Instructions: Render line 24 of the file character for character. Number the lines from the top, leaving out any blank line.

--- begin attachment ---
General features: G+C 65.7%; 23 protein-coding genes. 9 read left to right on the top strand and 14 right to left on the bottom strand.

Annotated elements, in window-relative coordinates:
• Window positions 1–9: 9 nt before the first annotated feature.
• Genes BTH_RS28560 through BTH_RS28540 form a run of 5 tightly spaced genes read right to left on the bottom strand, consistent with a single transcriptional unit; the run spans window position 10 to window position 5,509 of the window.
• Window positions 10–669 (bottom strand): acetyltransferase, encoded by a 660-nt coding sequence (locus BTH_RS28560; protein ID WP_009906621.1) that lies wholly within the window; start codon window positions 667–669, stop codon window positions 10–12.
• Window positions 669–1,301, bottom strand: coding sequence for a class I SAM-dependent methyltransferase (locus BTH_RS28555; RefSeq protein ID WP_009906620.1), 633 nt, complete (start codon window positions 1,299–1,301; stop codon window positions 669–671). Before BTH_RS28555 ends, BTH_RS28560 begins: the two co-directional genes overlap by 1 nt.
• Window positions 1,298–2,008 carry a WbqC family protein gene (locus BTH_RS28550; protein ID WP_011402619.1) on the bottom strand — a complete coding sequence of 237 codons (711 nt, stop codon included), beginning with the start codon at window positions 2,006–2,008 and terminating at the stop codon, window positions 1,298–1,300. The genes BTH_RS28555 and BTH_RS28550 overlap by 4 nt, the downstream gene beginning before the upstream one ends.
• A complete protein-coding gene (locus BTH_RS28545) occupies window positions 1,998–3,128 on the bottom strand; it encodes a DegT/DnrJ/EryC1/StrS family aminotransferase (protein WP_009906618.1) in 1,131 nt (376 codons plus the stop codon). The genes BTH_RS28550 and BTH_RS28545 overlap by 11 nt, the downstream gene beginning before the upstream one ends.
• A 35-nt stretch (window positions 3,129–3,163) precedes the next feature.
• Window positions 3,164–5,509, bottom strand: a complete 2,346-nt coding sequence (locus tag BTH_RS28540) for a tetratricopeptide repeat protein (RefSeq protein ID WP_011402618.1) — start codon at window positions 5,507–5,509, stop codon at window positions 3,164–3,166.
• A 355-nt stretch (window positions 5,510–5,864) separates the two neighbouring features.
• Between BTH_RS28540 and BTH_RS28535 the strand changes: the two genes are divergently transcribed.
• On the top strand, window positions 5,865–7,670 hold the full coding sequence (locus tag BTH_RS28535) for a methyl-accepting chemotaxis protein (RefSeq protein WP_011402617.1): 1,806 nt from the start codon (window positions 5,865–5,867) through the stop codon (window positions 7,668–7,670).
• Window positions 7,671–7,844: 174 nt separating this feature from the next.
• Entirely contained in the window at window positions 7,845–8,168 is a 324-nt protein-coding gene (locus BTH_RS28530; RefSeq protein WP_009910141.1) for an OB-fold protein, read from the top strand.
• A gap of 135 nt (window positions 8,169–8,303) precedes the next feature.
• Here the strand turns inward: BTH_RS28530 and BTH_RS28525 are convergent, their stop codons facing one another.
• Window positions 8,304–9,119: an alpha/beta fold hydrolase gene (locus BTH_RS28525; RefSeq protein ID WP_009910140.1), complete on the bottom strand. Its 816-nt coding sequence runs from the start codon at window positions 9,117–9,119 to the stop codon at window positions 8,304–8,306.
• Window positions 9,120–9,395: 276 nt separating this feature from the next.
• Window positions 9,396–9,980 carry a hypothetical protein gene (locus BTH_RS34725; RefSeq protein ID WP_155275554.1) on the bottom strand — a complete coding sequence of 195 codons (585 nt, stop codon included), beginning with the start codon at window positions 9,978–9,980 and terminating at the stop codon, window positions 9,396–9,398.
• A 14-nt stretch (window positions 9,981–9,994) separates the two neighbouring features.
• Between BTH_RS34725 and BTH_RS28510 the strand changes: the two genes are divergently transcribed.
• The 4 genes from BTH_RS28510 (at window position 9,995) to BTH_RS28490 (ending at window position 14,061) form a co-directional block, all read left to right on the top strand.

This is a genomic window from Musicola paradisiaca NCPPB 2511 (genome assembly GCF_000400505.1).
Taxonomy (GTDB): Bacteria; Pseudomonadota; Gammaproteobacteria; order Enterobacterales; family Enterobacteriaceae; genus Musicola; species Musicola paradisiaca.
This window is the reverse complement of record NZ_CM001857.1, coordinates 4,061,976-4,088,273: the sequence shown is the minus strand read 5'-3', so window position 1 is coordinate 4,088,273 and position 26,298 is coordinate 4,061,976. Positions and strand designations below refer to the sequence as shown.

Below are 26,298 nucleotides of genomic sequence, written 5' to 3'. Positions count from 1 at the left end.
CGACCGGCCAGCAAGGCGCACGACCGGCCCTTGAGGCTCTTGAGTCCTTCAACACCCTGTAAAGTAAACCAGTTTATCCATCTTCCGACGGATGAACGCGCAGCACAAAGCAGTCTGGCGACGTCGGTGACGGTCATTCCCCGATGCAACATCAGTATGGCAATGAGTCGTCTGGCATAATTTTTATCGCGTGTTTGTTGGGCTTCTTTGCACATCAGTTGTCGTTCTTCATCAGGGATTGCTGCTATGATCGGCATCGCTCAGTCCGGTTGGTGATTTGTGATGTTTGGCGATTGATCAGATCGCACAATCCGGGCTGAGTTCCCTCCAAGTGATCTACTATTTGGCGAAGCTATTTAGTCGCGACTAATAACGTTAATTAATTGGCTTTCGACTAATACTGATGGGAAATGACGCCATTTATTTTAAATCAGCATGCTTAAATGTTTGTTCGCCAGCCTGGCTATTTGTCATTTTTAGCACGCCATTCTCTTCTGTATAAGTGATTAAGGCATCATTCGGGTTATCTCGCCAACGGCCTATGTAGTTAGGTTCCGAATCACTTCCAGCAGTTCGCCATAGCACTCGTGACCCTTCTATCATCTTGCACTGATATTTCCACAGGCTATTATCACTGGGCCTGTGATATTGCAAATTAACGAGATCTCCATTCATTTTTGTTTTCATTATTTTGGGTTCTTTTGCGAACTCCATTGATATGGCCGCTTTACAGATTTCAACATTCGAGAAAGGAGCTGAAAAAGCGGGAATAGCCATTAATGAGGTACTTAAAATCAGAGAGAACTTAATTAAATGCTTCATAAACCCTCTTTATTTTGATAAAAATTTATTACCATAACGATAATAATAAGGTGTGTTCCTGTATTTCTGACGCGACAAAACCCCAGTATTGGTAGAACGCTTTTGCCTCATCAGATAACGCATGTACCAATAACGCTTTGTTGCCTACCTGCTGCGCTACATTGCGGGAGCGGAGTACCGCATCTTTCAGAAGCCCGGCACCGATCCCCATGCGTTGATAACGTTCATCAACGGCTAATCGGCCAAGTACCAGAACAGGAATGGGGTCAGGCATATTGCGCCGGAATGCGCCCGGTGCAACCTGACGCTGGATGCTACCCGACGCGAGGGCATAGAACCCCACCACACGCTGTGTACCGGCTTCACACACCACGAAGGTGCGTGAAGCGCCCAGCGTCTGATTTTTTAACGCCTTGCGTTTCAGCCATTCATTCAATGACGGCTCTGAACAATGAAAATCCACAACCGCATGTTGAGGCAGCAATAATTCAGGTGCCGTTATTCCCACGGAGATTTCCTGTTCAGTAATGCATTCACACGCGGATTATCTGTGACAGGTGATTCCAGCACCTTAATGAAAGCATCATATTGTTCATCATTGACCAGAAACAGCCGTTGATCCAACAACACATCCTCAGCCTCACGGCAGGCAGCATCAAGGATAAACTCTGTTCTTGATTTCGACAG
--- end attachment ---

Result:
This is a genomic window from Musicola paradisiaca NCPPB 2511 (genome assembly GCF_000400505.1).